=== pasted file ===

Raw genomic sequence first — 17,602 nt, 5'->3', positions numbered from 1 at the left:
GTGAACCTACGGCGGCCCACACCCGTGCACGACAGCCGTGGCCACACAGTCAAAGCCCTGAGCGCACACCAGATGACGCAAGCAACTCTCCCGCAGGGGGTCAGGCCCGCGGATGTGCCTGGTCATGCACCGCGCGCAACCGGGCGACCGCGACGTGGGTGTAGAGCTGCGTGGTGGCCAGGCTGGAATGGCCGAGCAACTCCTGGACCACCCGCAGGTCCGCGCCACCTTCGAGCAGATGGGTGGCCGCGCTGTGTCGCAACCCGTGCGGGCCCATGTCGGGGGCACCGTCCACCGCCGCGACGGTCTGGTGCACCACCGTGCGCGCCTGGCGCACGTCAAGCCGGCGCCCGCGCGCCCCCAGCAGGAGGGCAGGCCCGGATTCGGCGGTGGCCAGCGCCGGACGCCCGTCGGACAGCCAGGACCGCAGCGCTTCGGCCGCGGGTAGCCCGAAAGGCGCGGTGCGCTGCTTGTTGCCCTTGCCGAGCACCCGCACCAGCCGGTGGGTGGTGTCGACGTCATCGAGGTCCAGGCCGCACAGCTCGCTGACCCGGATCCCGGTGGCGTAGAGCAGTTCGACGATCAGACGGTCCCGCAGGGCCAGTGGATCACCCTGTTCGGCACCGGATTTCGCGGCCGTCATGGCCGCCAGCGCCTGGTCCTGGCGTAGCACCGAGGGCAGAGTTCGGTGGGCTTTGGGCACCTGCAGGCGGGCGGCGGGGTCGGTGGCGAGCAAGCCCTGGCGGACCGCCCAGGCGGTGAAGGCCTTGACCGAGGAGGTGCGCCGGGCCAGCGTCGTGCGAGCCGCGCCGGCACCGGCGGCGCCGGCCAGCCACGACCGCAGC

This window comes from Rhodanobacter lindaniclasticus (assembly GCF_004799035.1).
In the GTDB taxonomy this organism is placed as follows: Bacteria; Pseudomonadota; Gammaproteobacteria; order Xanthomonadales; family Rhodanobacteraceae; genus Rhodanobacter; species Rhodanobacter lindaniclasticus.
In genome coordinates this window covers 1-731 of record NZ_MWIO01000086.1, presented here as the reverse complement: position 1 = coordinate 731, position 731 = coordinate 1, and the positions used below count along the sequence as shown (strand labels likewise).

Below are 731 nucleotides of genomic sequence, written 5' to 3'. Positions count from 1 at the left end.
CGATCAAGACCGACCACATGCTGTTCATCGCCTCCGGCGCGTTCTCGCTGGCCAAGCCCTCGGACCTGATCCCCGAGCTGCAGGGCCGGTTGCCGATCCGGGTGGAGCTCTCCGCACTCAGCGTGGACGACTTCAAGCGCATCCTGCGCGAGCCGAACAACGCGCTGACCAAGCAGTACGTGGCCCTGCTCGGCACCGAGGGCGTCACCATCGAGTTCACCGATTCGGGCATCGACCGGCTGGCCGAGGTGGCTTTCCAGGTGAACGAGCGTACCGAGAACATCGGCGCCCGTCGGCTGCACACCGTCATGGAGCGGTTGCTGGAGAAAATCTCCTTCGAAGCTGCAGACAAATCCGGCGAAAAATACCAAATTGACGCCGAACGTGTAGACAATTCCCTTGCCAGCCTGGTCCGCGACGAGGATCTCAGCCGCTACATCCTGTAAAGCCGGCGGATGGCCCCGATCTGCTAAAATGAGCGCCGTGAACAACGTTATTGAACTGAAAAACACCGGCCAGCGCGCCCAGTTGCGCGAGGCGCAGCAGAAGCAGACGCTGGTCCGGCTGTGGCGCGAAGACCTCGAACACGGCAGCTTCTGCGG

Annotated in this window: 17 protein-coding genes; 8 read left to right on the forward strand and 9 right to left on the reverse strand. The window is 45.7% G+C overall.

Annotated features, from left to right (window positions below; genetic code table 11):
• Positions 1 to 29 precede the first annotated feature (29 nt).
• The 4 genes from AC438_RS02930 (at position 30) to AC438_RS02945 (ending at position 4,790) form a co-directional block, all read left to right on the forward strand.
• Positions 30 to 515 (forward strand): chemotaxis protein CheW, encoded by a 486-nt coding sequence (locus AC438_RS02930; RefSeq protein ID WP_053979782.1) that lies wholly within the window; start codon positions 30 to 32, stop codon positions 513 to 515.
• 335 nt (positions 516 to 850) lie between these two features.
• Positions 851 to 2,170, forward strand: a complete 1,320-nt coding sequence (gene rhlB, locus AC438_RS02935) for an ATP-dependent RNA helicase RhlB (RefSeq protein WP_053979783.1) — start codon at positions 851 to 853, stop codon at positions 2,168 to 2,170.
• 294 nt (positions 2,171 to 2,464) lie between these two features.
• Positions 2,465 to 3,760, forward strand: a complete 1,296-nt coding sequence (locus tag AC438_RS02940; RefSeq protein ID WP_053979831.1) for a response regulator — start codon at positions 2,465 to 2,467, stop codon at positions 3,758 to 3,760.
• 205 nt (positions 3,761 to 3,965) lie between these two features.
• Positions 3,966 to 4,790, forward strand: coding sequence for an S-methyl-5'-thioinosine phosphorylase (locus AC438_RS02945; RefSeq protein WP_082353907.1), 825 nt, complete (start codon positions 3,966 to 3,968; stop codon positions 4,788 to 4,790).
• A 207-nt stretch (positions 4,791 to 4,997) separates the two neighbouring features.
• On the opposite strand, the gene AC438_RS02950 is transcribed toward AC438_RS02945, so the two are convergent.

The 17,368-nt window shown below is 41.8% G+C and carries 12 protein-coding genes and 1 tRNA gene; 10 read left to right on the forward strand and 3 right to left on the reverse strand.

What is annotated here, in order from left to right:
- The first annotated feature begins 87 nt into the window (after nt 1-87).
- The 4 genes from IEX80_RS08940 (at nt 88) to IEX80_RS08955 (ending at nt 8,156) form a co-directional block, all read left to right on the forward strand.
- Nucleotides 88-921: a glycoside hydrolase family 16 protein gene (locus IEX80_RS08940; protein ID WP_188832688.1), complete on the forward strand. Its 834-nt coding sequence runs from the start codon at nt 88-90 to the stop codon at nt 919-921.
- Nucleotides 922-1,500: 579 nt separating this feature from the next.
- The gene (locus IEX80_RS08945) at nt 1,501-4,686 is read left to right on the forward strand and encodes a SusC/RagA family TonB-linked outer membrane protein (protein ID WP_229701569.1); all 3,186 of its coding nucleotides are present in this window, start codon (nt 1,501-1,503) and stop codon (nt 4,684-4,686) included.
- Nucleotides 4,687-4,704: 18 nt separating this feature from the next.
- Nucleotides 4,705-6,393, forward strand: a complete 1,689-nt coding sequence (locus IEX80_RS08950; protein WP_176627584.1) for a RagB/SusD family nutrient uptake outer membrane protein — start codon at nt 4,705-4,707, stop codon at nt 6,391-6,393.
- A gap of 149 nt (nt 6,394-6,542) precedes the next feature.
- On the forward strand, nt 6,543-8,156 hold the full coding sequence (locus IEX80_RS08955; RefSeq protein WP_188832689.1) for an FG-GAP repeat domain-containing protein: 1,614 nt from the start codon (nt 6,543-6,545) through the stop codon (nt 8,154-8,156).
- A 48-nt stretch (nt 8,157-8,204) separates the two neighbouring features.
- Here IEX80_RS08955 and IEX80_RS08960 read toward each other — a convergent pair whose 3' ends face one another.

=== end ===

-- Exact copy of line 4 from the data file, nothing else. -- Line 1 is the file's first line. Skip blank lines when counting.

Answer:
In the GTDB taxonomy this organism is placed as follows: Bacteria; Pseudomonadota; Gammaproteobacteria; order Xanthomonadales; family Rhodanobacteraceae; genus Rhodanobacter; species Rhodanobacter lindaniclasticus.